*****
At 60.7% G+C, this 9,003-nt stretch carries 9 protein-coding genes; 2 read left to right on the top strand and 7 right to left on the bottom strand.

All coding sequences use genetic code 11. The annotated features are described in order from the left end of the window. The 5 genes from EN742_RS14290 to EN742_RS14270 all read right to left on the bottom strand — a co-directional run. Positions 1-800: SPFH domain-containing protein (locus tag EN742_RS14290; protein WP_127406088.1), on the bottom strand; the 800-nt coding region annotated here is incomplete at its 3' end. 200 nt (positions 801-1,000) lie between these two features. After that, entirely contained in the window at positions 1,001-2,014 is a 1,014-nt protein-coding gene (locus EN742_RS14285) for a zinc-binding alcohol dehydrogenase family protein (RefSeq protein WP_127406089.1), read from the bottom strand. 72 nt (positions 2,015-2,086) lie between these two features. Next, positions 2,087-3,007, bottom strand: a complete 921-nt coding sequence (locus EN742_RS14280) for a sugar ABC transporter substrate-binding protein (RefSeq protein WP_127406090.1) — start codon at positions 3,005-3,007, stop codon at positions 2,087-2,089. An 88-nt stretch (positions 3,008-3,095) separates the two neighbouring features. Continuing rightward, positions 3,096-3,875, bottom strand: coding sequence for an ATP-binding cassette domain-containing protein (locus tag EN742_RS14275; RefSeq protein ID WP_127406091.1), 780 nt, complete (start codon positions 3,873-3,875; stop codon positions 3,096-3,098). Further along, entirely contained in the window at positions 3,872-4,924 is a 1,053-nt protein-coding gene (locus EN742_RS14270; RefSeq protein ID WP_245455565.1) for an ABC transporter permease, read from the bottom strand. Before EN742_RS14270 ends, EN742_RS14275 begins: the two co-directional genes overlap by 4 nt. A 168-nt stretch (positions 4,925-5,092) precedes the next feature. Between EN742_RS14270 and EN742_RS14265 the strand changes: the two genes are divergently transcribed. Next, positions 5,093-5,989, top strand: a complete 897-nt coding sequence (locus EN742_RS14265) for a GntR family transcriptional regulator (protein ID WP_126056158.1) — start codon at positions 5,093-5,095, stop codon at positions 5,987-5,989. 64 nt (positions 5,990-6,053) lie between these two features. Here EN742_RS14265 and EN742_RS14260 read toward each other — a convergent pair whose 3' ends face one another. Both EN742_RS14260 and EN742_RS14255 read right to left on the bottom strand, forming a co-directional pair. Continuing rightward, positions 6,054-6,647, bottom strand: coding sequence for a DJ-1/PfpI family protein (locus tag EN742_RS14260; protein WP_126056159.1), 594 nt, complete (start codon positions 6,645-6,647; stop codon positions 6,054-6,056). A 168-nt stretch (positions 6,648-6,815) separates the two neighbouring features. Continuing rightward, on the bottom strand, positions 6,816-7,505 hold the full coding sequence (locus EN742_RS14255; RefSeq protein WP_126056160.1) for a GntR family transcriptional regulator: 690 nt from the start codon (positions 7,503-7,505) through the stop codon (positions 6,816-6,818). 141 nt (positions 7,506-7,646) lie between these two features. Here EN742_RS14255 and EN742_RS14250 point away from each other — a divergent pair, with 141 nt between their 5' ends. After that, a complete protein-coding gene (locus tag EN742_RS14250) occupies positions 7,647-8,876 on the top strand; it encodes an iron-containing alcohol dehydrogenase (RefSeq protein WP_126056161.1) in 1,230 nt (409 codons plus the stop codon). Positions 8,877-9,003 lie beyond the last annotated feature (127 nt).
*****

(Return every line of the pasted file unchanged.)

At 60.7% G+C, this 9,003-nt stretch carries 9 protein-coding genes; 2 read left to right on the top strand and 7 right to left on the bottom strand.

All coding sequences use genetic code 11. The annotated features are described in order from the left end of the window. The 5 genes from EN742_RS14290 to EN742_RS14270 all read right to left on the bottom strand — a co-directional run. Positions 1-800: SPFH domain-containing protein (locus tag EN742_RS14290; protein WP_127406088.1), on the bottom strand; the 800-nt coding region annotated here is incomplete at its 3' end. 200 nt (positions 801-1,000) lie between these two features. After that, entirely contained in the window at positions 1,001-2,014 is a 1,014-nt protein-coding gene (locus EN742_RS14285) for a zinc-binding alcohol dehydrogenase family protein (RefSeq protein WP_127406089.1), read from the bottom strand. 72 nt (positions 2,015-2,086) lie between these two features. Next, positions 2,087-3,007, bottom strand: a complete 921-nt coding sequence (locus EN742_RS14280) for a sugar ABC transporter substrate-binding protein (RefSeq protein WP_127406090.1) — start codon at positions 3,005-3,007, stop codon at positions 2,087-2,089. An 88-nt stretch (positions 3,008-3,095) separates the two neighbouring features. Continuing rightward, positions 3,096-3,875, bottom strand: coding sequence for an ATP-binding cassette domain-containing protein (locus tag EN742_RS14275; RefSeq protein ID WP_127406091.1), 780 nt, complete (start codon positions 3,873-3,875; stop codon positions 3,096-3,098). Further along, entirely contained in the window at positions 3,872-4,924 is a 1,053-nt protein-coding gene (locus EN742_RS14270; RefSeq protein ID WP_245455565.1) for an ABC transporter permease, read from the bottom strand. Before EN742_RS14270 ends, EN742_RS14275 begins: the two co-directional genes overlap by 4 nt. A 168-nt stretch (positions 4,925-5,092) precedes the next feature. Between EN742_RS14270 and EN742_RS14265 the strand changes: the two genes are divergently transcribed. Next, positions 5,093-5,989, top strand: a complete 897-nt coding sequence (locus EN742_RS14265) for a GntR family transcriptional regulator (protein ID WP_126056158.1) — start codon at positions 5,093-5,095, stop codon at positions 5,987-5,989. 64 nt (positions 5,990-6,053) lie between these two features. Here EN742_RS14265 and EN742_RS14260 read toward each other — a convergent pair whose 3' ends face one another. Both EN742_RS14260 and EN742_RS14255 read right to left on the bottom strand, forming a co-directional pair. Continuing rightward, positions 6,054-6,647, bottom strand: coding sequence for a DJ-1/PfpI family protein (locus tag EN742_RS14260; protein WP_126056159.1), 594 nt, complete (start codon positions 6,645-6,647; stop codon positions 6,054-6,056). A 168-nt stretch (positions 6,648-6,815) separates the two neighbouring features. Continuing rightward, on the bottom strand, positions 6,816-7,505 hold the full coding sequence (locus EN742_RS14255; RefSeq protein WP_126056160.1) for a GntR family transcriptional regulator: 690 nt from the start codon (positions 7,503-7,505) through the stop codon (positions 6,816-6,818). 141 nt (positions 7,506-7,646) lie between these two features. Here EN742_RS14255 and EN742_RS14250 point away from each other — a divergent pair, with 141 nt between their 5' ends. After that, a complete protein-coding gene (locus tag EN742_RS14250) occupies positions 7,647-8,876 on the top strand; it encodes an iron-containing alcohol dehydrogenase (RefSeq protein WP_126056161.1) in 1,230 nt (409 codons plus the stop codon). Positions 8,877-9,003 lie beyond the last annotated feature (127 nt).